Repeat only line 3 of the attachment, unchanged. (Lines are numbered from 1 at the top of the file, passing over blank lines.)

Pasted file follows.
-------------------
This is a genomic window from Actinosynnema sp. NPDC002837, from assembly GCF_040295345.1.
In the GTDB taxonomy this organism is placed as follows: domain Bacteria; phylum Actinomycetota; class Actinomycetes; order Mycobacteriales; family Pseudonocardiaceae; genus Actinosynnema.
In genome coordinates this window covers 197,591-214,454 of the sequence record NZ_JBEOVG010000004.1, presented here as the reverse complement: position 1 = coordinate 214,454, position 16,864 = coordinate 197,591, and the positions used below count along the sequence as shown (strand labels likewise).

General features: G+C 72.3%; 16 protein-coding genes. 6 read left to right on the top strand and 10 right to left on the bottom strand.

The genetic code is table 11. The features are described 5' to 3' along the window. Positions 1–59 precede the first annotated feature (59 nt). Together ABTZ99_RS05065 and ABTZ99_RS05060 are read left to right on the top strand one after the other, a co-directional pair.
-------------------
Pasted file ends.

In genome coordinates this window covers 197,591-214,454 of the sequence record NZ_JBEOVG010000004.1, presented here as the reverse complement: position 1 = coordinate 214,454, position 16,864 = coordinate 197,591, and the positions used below count along the sequence as shown (strand labels likewise).